Tai Webster dreamt of following in his father’s footsteps.
Tony Webster was Hawaii’s Art Woolaway Most Outstanding Player and an All-Western Athletic Conference first teamer for the 1982-83 season. He set the UH single-game steals record of nine (since broken this season by point guard Roderick Bobbitt). For his UH career, Tony Webster was fourth in steals (143), accomplished over two seasons — 1980-81 and 1982-83.
After his UH career, Tony played professionally in New Zealand, where his son was born and raised.
Decades later Tai, a sophomore guard at Nebraska, takes on his father’s alma mater in the Hawaiian Airlines Diamond Head Classic.
“I never actually got to see any (footage of my dad’s UH) games, but … he had hundreds of different newspaper clippings and things like that,” Tai Webster said. “So I would always read those. I had them all up on my wall and everything growing up (in Auckland). Growing up, I wanted to come here so bad. This was my dream place to come growing up. I always wanted to come to Hawaii, but it just didn’t work out for me, and I ended up coming to Nebraska.”
As a freshman, Webster put up 3.9 points, 2.1 rebounds and 2.0 assists per game. He was a key playmaker, if not a big-time scorer, during Big Ten play, starting every conference game and helping the Cornhuskers to their first NCAA Tournament appearance since 1998.
This season, the 6-foot-4 guard has been mostly coming off the bench for 6-3 Nebraska (three starts, six reserve appearances). But his scoring is up to 6.6 points per game.
His father still has some family in Hawaii, Tai said. Now that he’s been here for a few days, Tai understands the appeal.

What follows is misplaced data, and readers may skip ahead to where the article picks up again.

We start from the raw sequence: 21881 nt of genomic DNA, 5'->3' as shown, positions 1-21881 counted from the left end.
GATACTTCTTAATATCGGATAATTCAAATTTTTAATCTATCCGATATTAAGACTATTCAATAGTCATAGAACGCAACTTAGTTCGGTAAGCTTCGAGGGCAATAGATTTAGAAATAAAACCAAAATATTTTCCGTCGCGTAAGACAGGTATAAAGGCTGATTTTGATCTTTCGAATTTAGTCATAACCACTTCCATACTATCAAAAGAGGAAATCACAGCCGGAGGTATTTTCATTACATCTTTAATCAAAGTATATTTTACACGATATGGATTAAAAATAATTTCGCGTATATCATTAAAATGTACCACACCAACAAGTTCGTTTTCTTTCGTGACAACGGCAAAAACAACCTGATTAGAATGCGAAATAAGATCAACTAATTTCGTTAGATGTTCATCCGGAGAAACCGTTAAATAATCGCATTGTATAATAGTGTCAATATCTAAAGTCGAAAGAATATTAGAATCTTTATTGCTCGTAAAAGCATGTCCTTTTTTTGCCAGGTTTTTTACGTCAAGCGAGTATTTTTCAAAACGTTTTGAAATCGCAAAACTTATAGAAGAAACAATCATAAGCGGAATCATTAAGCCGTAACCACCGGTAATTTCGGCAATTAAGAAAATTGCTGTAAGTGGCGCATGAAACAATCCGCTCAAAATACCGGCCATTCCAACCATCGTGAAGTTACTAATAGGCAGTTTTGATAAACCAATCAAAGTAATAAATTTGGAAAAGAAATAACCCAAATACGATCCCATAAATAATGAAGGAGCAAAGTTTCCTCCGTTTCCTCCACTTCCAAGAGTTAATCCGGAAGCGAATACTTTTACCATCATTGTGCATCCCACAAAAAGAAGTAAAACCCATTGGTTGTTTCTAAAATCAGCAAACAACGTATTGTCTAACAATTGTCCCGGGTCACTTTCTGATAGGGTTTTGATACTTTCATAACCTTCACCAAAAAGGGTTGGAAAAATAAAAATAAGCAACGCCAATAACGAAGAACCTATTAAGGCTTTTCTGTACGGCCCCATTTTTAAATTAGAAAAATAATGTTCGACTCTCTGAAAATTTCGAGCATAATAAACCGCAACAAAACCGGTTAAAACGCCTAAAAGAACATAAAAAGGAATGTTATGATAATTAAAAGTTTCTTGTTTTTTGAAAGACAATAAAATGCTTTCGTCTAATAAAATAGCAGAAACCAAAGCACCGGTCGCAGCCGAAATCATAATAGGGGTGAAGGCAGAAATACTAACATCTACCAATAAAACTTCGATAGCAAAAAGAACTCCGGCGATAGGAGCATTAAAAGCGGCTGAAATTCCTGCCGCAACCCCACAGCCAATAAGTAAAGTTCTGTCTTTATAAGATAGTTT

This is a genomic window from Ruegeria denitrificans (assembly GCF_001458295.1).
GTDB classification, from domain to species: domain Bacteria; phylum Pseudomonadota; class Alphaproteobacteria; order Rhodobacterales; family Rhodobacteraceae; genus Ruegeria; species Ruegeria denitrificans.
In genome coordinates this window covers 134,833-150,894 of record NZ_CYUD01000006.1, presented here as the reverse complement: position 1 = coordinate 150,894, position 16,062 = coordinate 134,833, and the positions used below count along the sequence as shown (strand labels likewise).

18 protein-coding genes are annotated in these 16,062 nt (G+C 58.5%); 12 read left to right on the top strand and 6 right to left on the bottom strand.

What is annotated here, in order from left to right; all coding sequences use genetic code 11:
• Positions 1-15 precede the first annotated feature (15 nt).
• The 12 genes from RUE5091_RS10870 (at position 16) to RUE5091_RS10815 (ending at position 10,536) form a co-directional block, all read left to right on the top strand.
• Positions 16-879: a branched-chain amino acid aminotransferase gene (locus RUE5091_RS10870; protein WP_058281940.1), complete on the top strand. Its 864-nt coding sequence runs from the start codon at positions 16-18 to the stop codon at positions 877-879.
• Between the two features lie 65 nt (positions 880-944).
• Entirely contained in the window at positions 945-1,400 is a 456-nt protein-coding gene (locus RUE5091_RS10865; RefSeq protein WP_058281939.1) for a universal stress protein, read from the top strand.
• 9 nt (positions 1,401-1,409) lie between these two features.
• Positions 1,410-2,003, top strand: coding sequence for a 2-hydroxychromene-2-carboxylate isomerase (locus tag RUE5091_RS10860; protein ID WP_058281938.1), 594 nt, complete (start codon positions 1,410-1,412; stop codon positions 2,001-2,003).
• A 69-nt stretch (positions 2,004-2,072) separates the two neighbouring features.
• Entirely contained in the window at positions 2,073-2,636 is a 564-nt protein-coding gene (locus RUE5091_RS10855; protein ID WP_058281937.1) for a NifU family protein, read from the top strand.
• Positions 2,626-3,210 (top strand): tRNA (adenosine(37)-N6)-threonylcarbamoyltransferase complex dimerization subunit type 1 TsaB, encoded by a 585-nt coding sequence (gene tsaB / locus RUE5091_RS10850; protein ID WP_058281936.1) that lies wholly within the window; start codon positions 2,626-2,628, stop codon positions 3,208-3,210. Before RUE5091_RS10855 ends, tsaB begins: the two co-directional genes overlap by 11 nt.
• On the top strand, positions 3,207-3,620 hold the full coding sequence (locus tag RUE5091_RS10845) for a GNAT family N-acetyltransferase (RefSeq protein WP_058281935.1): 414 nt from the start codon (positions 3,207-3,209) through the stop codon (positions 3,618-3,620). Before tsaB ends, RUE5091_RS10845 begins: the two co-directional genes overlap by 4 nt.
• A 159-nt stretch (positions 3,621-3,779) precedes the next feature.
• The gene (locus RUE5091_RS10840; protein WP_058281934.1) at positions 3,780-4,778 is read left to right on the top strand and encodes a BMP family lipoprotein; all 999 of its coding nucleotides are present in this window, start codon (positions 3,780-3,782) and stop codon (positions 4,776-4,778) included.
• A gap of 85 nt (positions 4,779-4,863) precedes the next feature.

“A little bit (of a connection here),” he said. “I feel a little bit at home, it’s quite like New Zealand. It’s an island, just like where I’m from. It’s a good vibe. I like it.
“Definitely I talked to my dad, he just said ‘you know, don’t get too into all the sand and stuff.’ He told me what it’s like. He said it’s beautiful out here, and it’s everything he said it was.”
Tai was looking forward to a head-to-head matchup with his countryman, ex-UH forward Isaac Fotu. Fotu departed Manoa for the pros in the preseason after being deemed indefinitely ineligible by UH in advance of the NCAA’s release of findings of its investigation into UH.
“I grew up playing with Isaac,” Webster said. “He’s one of my better friends. It’s a shame we didn’t get to (play). … we were talking about it for a long time, you know, we knew we were (meeting up) here for a while. Going back and forth at each other … good banter. It’s a shame what happened to him.”
Like Fotu, Webster (and his older brother, Corey) has experience with New Zealand’s national team, the Tall Blacks. Tai was brought on board when he was just 17 for the 2012 FIBA World Olympic Qualifying Tournament, and became the youngest player ever to play for the Tall Blacks in a major world event. He held his own, too, scoring 13.5 per game and shooting better than 50 percent from the field.
At this point, it’s clear Webster would have been quite a get for the Rainbow Warriors.
Nebraska coach Tim Miles expects Webster to play well in the middle of the Pacific.
“I told Tai, ‘no matter what if it’s an island, you’re going to play great,’ ” Miles said.
Tai’s father also had some words of advice for his progeny.
“He told me not to embarrass him, you know?” Tai said with a smile. “Don’t embarrass the name.”